National Army Museum
Military Museum In London

The National Army Museum is situated in the part of London known as Chelsea. It tells the story of the British and Commonwealth Armies throughout history. Focusing on the individual soldiers involved and life in general for the soldiers during various battles. 

The museum uses life-sized mannequins and constructed scenes to engage its audience, making it a very friendly feeling museum despite its rather sometimes horrific subject matter.

A museum that despite being about war and conflict has been set up to provide an enjoyable day out for the whole family.

The museum is closed for refurbishment until 2016

Opening Times and Admission

Royal Hospital Road, Chelsea
London, SW3 4HT

Tel. 020 7730 0717


The National Army Museum is Open every day between 10am to 5.30pm
Closed: 24-26 Dec. and 1 Jan.

Admission: Free

The Exhibitions

The museum has six floors, four of which are covered by the main exhibitions. The other two floors contain a study centre, lecture theatre and Kids Zone.

The main museum floors cover the following exhibitions:

Level G

  • Temporary Exhibition Space

  • The Making of Britain 1642 - 1783 - Telling the story of the British army from the medieval period to early 18th century, when the modern British nation as a state was first created. There is an impressive life-size display of a Royalist cavalryman and his wounded horse, a Parliamentarian pike man with his extremely long pike and a Parliamentarian musketeer.

This Video gives you a brief overview of what you will see at the National Army Museum.

This Video gives you a brief overview of what you will see at the National Army Museum.

Level 1

  • Boer War 1899 - 1914 - The British army in South Africa.

  • Changing the World 1784 - 1904 - Exploring the British Army's role in the expansion and defence of British trade, political interest, and empire. A impressive 40 square metre model of the Battle of Waterloo dominates the centre of this gallery. It has over 70,000 model soldiers which are brought to life with films that explore the conflict.
  • Level 2

  • National Service 1947 - 1963 - After the Second World War National Service was introduced where young men had to serve a period of time in the army. This display shows the life of the soldiers and some of the conflicts they took part in since the end of the Second World War.

  • World Wars 1905 - 1947 - Explores both the conflicts abroad and the life on the home front and how the boundaries between civilian life and military life were blurred as all members of society were expected to play their part in fighting the wars.
  • Level 3

  • Conflicts of Interest 1969 - present - A very thought provoking exhibition which covers recent conflicts using information from newspapers and television reports and films.

  • Korea 1950 - 1953 - a small exhibition marking the 60th anniversary of the outbreak of the first and only UN war.

  • Art Gallery
  • Eating and shopping at the National Army Museum

    There is a small cafe area called the base where light meals and snacks can be eaten. If the weather is fine I would suggest that a nicer and perhaps cheaper option would be to bring your own picnic and eat it outside using the tabled and chairs provided.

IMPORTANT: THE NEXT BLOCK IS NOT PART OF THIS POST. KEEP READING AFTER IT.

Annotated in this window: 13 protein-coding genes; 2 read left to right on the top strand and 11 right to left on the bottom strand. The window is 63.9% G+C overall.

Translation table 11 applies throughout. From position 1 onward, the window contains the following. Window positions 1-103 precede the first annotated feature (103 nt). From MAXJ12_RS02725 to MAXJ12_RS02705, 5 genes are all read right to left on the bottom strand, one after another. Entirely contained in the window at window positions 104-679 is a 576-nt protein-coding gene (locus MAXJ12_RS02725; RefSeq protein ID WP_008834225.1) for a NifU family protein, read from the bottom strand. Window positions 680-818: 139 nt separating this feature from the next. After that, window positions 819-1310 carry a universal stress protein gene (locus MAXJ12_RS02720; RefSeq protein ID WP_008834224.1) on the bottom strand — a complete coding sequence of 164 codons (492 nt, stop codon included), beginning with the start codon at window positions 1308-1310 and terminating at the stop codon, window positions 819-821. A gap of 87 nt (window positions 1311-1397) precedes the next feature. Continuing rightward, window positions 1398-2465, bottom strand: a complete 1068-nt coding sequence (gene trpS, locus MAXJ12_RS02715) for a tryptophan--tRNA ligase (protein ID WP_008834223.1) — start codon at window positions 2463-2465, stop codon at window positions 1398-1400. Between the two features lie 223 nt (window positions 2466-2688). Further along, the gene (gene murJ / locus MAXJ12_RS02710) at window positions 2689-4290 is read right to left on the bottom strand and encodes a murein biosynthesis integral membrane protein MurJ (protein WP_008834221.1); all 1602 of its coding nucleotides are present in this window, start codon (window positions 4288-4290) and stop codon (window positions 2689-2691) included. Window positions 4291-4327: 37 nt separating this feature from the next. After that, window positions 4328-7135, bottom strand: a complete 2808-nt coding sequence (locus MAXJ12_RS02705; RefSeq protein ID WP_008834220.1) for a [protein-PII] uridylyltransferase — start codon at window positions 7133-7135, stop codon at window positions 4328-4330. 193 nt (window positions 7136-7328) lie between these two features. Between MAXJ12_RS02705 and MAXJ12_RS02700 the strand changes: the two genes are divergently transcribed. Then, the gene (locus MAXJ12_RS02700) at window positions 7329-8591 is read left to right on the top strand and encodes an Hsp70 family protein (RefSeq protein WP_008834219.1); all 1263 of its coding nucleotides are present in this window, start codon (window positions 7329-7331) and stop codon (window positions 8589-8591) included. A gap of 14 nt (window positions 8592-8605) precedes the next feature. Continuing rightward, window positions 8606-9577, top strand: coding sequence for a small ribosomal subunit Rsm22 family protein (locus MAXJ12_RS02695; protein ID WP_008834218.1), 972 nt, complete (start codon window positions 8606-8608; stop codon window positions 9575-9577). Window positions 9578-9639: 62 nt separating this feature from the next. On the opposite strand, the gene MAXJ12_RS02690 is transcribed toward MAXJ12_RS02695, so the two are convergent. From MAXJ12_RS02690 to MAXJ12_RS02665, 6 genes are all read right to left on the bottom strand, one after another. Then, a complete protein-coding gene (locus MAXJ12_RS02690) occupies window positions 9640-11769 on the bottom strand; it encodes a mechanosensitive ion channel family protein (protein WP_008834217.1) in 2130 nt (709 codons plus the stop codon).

There is a gift shop of course which sells related items to the museums exhibitions as well a fairly large selection of military related books.

    My Review

    The National Army Museum is situated in a rather lovely part of London right next to the Royal Hospital Chelsea which is the home of the Chelsea pensioners (retired soldiers). However the museum building itself is not very attractive and is rather brutal in design, but considering its subject matter, I don't suppose a pretty building would have worked.

    My first stop whenever I visit a museum is always the café as I like to relax a little and get my bearings before I begin my visit. I must admit I was rather disappointed in the cafe they had which was called The Base. It was very small and rather cramped and the food available was very basic and rather expensive. I had a jacket potato with cheese and that was it, no salad garnish at all, it looked rather sad on the plate and cost me £3.50.

    The National Army museum is very family friendly and a lot of parents had decided to take their children, even very young ones in prams. 

    However as i walked round the museum I did not notice too many people and families in the galleries as I think a lot of parents take their children to the Kids zone on the lower ground floor only.

    I won't go into detail about all the different exhibitions as there are simply too many to mention. Needless to say the exhibitions covered various different conflicts and battles and war and military life in general.

    I would say that the National Army museum differed from the Imperial war museum in one major way. It focuses on the lives of individual solders and all through the museum you could read personal stories and see personal items belonging to soldiers throughout history. This really did bring everything much closer to home and for me made it far more interesting.

    There are many mannequins dressed up in various uniforms and poses in different scenes throughout the museum which again made it far more user and family friendly.

    It took me about 2 and half hours to walk around the whole museum but I can imagine that if you are really interested in army life that you could quite easily spend a whole day here. There is so much information, all displayed in a very easy to read and imaginative way and I was generally very impressed with the museum.

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